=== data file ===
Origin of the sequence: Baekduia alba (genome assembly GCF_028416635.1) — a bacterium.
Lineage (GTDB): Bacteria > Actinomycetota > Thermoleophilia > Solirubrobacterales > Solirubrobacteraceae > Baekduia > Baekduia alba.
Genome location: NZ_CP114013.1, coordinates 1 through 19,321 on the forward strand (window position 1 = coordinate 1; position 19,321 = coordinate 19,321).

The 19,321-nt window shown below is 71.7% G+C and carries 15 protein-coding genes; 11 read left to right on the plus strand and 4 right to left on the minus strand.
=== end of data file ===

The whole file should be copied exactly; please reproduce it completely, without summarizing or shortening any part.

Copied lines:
Origin of the sequence: Baekduia alba (genome assembly GCF_028416635.1) — a bacterium.
Lineage (GTDB): Bacteria > Actinomycetota > Thermoleophilia > Solirubrobacterales > Solirubrobacteraceae > Baekduia > Baekduia alba.
Genome location: NZ_CP114013.1, coordinates 1 through 19,321 on the forward strand (window position 1 = coordinate 1; position 19,321 = coordinate 19,321).

The 19,321-nt window shown below is 71.7% G+C and carries 15 protein-coding genes; 11 read left to right on the plus strand and 4 right to left on the minus strand.